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Product Description:

55 days. An early and easy-to-grow snap pea. The non-climbing, dwarf vines set an abundant harvest of 2 ½ inch long, medium-green pods with a sweet, effervescent flavor. Best of luck getting any to the kitchen since they might all be consumed fresh in the garden.
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Customer Reviews

Based on 3 reviews
consistently the best

If I had more room I'd grow more of these. I've tried others, always go back to these, for years and years. They are always super sweet, rarely make it to the kitchen, but when they do, I freeze them on cookie sheets and then bag them. We've had challenges with the summer here in Interior Alaska so I try to plant them as soon as the soil is workable and hope we dont have prolonged hot spells.

Annie B.
Sugar Ann Snap Pea

This is my favorite pea of all time! Territorial seeds always WIN for me in zone 5 NY, and this pea seed is also a winner! Matures very early in my cool, damp spring weather, ready to harvest by June. Sweet, crunchy delicious! I've never cooked them because they never make it out of the garden! Myself, husband, grandkids devour them off the vine. Hope to try a fall planting.


I was excited to try these because they were the first choice of the MN Master Gardener seed trial for snap peas in 2019. I will not be planting them again. They are pretty tasteless and not very sweet, if you catch them very early and small, smaller than most snap peas. You need to catch them when they are no longer than 2" and before peas have begun to form, otherwise they develop a very tough string and the whole pod is like trying to eat cellulose; pretty much inedible.

Sorry to hear you didn't love Sugar Ann! At Territorial, we stand behind our products with a full guarantee. We are committed to your satisfaction and want you to feel confident in your purchase. If anything you buy from Territorial falls short of your expectations, we will make it right by replacing the item (if available) or providing a refund, whichever you prefer (for up to one year from purchase). Feel free to contact our dedicated customer service at 800-626-0866 team (Monday-Friday 8AM-5PM Pacific Time) or and we will gladly assist you.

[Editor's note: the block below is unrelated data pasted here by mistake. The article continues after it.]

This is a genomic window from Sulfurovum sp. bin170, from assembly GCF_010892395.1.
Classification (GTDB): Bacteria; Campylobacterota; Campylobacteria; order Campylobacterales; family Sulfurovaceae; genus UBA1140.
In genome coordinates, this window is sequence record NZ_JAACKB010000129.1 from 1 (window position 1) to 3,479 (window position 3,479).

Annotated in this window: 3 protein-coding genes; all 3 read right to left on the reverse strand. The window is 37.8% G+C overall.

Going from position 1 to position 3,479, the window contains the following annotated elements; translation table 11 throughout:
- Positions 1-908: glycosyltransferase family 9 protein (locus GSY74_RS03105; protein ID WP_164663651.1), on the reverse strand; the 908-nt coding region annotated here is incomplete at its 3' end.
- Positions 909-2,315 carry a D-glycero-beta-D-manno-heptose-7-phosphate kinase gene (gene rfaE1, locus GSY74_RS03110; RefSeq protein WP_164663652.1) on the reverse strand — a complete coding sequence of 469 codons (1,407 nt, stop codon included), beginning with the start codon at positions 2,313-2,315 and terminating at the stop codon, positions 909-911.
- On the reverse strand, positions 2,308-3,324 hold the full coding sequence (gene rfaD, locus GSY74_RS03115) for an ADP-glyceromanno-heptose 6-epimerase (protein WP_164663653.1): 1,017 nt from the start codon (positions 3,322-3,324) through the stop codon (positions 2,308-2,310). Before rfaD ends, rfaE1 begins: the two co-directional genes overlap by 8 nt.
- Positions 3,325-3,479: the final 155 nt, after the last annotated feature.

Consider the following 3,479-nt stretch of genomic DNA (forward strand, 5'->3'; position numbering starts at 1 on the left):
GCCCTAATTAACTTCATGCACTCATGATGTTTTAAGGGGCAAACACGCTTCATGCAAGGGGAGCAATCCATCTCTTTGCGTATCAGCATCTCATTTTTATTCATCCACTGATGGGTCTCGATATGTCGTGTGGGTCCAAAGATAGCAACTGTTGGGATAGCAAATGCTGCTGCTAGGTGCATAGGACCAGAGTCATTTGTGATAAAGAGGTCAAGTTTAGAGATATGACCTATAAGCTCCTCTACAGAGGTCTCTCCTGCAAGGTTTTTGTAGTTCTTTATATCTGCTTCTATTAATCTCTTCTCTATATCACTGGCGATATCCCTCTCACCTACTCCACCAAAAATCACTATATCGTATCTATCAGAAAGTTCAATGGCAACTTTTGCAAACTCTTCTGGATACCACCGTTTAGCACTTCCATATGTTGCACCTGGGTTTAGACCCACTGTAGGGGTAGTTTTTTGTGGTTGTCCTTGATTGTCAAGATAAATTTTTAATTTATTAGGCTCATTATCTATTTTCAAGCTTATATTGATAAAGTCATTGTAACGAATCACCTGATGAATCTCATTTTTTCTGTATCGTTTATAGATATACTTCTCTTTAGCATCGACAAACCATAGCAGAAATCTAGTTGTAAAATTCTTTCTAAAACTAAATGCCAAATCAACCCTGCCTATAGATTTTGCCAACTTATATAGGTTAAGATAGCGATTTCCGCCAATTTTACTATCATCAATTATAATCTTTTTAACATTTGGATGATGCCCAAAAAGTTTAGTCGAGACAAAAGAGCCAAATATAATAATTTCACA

Soil Temp for Germ 45–75°F
Seed Depth 1–1 ½"
Seed Spacing 1"
Days to Emergence 8–25
Thin Plants to N/A
Row Spacing 18–24"
Fertilizer Needs Low
Minimum Germination 80%
Seeds per Ounce ≈ 90–165
Seed Life 2 years

Pisum sativum Peas nourish our bodies with phytonutrients and, surprisingly, with omega-3 fatty acids. A hard-working crop, they improve the soil, fixing nitrogen that will feed future crops. Especially easy to grow in cool seasons. Snap peas have edible pods that are sweetest as the pods fatten up. High in vitamin C and niacin, they are most nutritious when fresh and briefly cooked. For the best nutrition and flavor, grow your own crops. Snap peas are the most productive of all the types of peas. Some snap peas develop strings that are easily removed by peeling them back as the pods are harvested.

Days to maturity are calculated from the date of direct seeding. Note: In areas with mild winters such as the maritime Northwest where peas can be planted in February, add 35-40 days.

• Peas are a hardy cool-season crop that can be grown in a variety of soil types
• Side dress plants with 1 cup of TSC's Complete fertilizer and 1/2 cup bone meal per 10 row feet
• Climbing varieties should be trellised
• Most bush-type vines can be supported on a short trellis or allowed to grow as a mound
• Environmental stress, such as prolonged hot weather or lack of moisture, will reduce yields
• Extend your harvest through multiple sowings

Direct Sowing
• Peas may be sown as soon as the soil can be worked in the spring
• Cool temperatures lead to slow and erratic germination
• Sow peas in July for a fall crop
• In mild climates you can overwinter

Insects & Diseases
• Common insects: Pea aphid
• Insect control: Pyrethrin should be applied at seedling stage if leaf scalloping is observed
• Common diseases: Fusarium wilt (also called pea root rot), powdery and downy mildews, and pea enation mosaic virus (more common in Northwest and Northeast areas)
• Disease control: Zonix
• Disease prevention: 3-4 year crop rotation

Harvest & Storage
• For snap and shelling peas, start checking for maturity as soon as the pods begin to swell
• Harvest frequently to keep plants producing
• If left on the vine too long, the peas become starchy and the pods become tough
• Store at 36°F and 95% humidity

HR indicates high resistance.
IR indicates intermediate resistance.
AF | Ascochyta
DM | Downy Mildew
E | Enation Mosaic Virus
F* | Fusarium Wilt
PEMV | Pea Enation Mosaic Virus
PLR | Pea Leaf Roll Virus
PM | Powdery Mildew
* Numbers indicate specific disease race.

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